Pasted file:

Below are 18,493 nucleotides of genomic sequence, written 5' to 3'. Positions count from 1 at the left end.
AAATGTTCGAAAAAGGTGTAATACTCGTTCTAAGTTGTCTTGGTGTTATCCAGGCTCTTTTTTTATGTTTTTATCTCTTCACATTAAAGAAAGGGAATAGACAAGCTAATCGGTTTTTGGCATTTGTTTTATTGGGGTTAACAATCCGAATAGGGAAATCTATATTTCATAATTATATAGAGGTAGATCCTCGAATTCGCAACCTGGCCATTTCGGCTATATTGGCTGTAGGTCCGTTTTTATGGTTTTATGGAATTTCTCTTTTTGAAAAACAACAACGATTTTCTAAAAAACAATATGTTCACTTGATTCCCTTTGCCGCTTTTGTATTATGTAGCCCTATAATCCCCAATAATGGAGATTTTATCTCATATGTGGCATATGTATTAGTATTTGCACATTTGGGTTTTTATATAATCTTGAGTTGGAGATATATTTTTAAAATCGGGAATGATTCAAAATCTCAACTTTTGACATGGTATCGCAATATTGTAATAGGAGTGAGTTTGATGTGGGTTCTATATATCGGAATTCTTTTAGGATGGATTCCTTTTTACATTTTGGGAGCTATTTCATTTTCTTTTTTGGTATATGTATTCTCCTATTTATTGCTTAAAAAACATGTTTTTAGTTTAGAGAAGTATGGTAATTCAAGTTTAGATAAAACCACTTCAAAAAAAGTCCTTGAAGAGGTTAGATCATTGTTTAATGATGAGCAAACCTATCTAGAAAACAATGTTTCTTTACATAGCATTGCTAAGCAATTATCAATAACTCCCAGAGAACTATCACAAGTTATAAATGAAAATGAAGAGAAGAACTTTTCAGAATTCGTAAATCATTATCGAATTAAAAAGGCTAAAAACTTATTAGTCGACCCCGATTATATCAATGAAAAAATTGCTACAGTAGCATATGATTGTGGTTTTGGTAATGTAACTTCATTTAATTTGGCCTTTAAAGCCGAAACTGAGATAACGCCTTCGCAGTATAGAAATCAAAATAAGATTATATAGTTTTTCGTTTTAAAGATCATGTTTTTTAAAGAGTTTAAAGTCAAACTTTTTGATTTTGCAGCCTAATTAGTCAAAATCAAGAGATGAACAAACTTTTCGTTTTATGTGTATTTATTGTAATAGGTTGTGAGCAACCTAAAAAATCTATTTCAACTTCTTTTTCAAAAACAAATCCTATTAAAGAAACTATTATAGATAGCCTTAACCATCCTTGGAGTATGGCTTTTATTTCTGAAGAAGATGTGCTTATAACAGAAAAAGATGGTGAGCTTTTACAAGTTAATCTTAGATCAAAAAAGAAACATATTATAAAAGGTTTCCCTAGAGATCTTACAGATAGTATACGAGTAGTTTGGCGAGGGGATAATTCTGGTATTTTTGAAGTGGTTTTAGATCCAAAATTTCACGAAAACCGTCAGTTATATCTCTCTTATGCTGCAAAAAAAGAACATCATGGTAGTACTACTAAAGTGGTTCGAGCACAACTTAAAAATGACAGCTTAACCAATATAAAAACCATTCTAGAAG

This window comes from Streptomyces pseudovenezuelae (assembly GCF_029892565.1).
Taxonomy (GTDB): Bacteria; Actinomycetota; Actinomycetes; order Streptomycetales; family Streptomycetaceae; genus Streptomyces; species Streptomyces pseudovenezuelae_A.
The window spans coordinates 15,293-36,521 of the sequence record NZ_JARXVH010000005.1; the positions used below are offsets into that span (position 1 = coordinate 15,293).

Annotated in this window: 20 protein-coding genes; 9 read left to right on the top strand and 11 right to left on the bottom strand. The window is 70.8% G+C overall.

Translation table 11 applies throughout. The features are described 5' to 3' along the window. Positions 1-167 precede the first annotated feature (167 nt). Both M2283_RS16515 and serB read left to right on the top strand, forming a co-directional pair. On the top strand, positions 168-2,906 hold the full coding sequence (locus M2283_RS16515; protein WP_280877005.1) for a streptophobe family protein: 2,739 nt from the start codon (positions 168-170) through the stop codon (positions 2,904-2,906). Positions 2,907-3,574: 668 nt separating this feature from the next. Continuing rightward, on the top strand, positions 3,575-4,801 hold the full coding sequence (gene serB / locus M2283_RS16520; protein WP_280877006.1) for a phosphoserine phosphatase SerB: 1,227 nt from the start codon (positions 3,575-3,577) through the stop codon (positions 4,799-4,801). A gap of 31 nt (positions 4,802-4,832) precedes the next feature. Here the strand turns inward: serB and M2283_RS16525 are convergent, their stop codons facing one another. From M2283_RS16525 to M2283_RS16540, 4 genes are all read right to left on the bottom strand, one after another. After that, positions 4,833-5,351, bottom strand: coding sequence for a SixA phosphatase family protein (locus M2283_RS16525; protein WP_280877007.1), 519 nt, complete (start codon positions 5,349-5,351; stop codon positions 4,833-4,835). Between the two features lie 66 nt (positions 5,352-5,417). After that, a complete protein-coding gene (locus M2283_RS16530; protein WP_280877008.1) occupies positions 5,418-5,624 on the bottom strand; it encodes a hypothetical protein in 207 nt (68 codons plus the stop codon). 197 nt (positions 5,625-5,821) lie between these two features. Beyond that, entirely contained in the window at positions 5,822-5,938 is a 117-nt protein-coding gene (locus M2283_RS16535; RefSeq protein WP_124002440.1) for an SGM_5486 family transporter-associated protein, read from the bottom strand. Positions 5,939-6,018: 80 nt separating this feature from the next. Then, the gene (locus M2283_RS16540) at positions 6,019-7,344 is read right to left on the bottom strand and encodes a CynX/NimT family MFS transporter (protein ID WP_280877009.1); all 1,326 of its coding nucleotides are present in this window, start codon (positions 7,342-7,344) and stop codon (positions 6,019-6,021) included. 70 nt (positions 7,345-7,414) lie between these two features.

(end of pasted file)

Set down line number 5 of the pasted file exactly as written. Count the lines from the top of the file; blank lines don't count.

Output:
The window spans coordinates 15,293-36,521 of the sequence record NZ_JARXVH010000005.1; the positions used below are offsets into that span (position 1 = coordinate 15,293).